Newspapers perform an important role in a democratic society. However, they serve two unlikely and different masters: advertisers and audiences. In a world of declining circulation revenue and uncertain digital business models, advertisers pay the bills.
It can be a tricky balance, but to serve advertisers we need to satisfy audiences.
Newspapers were created to provide the general public with the news. Historically, if you wanted the news the only place you could get it was to read a newspaper. The newspaper publisher performed the role of finding out and deciding what the general public needed to know, put it together nicely, and served it up daily, sometimes twice daily, to a waiting public.
That was then, this is now; “always-on” consumers can easily access news and information whenever and wherever they want. The public is not “waiting.” Despite ubiquitous options for news, nearly eight in 10 Canadians choose to get their news from a newspaper every week. Can the oldest medium become today’s favourite media brands?
Last month at the INMA World Congress, we heard a number of views and ideas about how newspaper organisations are carving out a future that focuses on delivering news throughout the day, across various media channels. Although there is no clear path other than being a part of the dialogue on ideas and being ready to try and fail, a path will emerge.
Many ideas have been tried and tested in the last decade, and we are starting to see many news organisations looking in the same direction. For example, the development of paid and bundled models is becoming more common and accepted.
There was a great deal of discussion about branding, psychology, technology, and the use and integration of different media channels to reach the general public. Branding stood out as an area of great opportunity. Newspapers currently spend, on average, less than 1% of sales on advertising — less than one-third of what most package goods companies spend.
However, the focus was less on what advertisers want and more on gaining readers and how to engage them in the “news process.”
The introduction and integration of the Internet into the silo media organisations of the previous century are dissolving the lines between media defined by their distribution method; they are driving media organisations to be platform-agnostic and more like each other than ever before. In Canada, more than seven in 10 adults read a print product each week. Weekly readership at Web sites has grown to 33% of adults. However, the majority of Canadians still read only a printed newspaper (58%). And 78% of Web site readers read a printed newspaper each week.
What do newspapers need to do to satisfy audiences? At the most basic level the answer to that question will never change: provide relevant, reliable content in a manner suited to the way in which communication is taking place. Content is king, and context is queen. However, citizens today also want to be a part of the process and newspapers are capitalising on their readers’ need and desire to be involved.
Comments, blogs, and discussions on social media sites provide insight into various points of view and to how the story evolves. Citizen journalism involves readers offering up aspects of the news to media organisations: leads, pictures, immediate on-the-ground information, and commentary. Technology allows for, and encourages, a new form of journalism that involves communities; it permits newspapers to capitalise and integrate a variety of styles of communication.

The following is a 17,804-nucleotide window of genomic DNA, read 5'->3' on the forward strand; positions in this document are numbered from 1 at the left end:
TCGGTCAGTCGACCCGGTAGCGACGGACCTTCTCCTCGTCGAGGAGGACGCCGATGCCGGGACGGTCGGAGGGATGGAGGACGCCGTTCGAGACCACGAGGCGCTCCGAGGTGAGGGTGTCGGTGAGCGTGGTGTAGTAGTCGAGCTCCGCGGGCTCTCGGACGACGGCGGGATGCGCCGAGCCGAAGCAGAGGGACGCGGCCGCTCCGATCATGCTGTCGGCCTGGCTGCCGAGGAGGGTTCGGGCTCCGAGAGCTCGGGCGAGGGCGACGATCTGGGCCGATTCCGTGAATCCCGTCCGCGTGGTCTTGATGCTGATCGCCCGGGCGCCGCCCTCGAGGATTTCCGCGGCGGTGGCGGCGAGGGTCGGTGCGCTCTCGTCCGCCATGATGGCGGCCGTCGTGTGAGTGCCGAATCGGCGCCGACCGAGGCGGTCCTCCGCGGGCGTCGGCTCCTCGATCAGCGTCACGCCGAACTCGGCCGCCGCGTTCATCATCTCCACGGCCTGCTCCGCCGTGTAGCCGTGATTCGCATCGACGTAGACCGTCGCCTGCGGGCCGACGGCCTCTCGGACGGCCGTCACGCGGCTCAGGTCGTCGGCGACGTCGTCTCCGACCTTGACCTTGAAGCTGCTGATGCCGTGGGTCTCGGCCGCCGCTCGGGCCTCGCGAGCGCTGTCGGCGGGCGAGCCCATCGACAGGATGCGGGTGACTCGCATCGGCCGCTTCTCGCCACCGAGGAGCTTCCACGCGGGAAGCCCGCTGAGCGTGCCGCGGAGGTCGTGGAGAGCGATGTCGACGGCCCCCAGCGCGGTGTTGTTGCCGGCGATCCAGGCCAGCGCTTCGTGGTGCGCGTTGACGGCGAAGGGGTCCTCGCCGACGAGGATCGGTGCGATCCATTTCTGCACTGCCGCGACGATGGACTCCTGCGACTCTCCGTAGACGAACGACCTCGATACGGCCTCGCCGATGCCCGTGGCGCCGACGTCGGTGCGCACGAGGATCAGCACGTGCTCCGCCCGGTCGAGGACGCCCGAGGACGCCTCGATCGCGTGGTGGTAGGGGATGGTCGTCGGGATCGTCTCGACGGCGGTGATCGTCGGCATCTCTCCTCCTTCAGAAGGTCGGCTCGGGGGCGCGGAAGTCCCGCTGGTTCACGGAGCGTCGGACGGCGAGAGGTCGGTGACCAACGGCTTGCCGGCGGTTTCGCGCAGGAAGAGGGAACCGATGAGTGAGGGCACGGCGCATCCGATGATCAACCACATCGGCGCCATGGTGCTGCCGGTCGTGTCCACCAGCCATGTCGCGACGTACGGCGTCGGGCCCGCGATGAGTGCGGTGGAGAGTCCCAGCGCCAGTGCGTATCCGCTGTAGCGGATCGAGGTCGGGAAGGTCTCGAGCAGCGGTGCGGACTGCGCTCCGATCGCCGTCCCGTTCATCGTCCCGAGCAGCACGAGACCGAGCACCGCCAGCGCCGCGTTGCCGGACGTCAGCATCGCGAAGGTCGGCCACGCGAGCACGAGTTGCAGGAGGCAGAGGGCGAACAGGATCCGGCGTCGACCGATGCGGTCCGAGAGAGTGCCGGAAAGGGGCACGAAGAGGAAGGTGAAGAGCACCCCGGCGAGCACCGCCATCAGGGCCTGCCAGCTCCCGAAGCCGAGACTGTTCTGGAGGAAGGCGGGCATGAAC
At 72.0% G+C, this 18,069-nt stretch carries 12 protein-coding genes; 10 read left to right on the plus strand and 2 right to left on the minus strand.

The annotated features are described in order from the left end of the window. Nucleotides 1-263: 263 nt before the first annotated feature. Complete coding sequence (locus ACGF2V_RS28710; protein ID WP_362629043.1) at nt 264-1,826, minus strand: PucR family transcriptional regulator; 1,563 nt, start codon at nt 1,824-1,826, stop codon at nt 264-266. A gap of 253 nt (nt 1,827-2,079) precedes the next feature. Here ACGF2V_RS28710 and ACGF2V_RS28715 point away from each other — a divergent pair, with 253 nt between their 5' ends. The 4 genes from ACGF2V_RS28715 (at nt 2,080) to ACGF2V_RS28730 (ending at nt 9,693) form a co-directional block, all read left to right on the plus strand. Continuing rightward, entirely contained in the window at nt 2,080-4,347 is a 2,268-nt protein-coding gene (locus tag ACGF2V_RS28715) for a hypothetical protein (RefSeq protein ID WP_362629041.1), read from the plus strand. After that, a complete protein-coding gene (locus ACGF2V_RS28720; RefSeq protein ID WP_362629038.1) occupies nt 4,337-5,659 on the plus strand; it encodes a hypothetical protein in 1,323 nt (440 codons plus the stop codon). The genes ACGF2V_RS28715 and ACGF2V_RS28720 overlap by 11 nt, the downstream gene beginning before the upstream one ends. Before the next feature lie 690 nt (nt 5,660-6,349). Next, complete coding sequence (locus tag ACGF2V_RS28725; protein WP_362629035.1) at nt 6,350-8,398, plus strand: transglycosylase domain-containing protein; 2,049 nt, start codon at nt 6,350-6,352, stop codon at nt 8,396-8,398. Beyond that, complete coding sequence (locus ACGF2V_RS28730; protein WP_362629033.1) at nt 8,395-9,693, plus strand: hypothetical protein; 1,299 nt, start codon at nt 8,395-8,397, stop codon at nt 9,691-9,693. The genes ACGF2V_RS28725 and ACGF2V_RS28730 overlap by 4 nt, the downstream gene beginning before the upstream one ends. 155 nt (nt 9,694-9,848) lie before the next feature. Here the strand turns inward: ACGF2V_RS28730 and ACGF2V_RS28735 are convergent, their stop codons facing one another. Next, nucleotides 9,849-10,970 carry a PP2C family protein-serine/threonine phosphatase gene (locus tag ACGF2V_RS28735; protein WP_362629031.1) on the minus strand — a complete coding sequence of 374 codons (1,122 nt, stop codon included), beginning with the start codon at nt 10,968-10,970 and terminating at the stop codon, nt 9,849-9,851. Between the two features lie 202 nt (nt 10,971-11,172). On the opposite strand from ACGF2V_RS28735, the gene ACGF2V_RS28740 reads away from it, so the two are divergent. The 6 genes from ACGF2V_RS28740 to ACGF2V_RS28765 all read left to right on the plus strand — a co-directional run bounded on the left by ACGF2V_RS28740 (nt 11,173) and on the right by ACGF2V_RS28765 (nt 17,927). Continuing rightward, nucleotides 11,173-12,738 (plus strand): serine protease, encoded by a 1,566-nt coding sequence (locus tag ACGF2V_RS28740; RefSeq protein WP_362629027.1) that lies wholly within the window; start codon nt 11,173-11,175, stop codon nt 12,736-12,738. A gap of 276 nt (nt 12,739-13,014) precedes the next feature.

Ten years ago, video was for broadcasters. Today, newspapers not only include video stories on their Web sites, but many have created studios with qualified staff to ensure that those videos are of a quality generated by TV news organisations.
Newspaper organisations are creating media and revenue models that capitalise on their strengths and maintain their position of credible, reliable sources of news for their readers, viewers, and listeners. Perhaps hand-wringing should be a thing of the past; newspapers are learning to employ the skills required to reach and communicate with large numbers of the general public. Maybe it is time to leave behind the name “newspaper.”
It may be easier to reimagine and promote the “newspaper” as a media brand by referring to it as the “newspub.” Let TV and radio carve out their future with entertainment as their primary content.
Advertisers are an integral part of the transition from “newspaper” to “newspub.” Many do not see newspapers as a brand. Are they stuck in the past, talking about the death of newspapers, when they really mean the decline of print on paper? Newspapers will have to lead the discussion about how they are moving beyond a silo medium. They will mould and build new business and research models that demonstrate to advertisers the size and value of their audiences. Beyond readership numbers, what can we tell them now that we may not have told them?
Print is not dead. Readers spend twice as long each week reading the printed product as they do on the Web site.
Tablet penetration continues to grow, and we are gaining more insight into how they are being used. Based on 2011 data (without the tablet question), we see that smartphone penetration grows and with it its use in accessing news. However, most people access newspaper Web sites through their computer.
Technology is driving a change in attitude at all media organisations to rethink “what they are.” Newspapers are not printed on paper editions that are distributed once a day; they are a source for news, information, and often entertainment. The best newspapers attract and meet the needs of a large number of readers, viewers, and listeners, and that knowledge should have advertisers lining up at the door to invest in today’s “newspubs.” Time to get out the trumpets!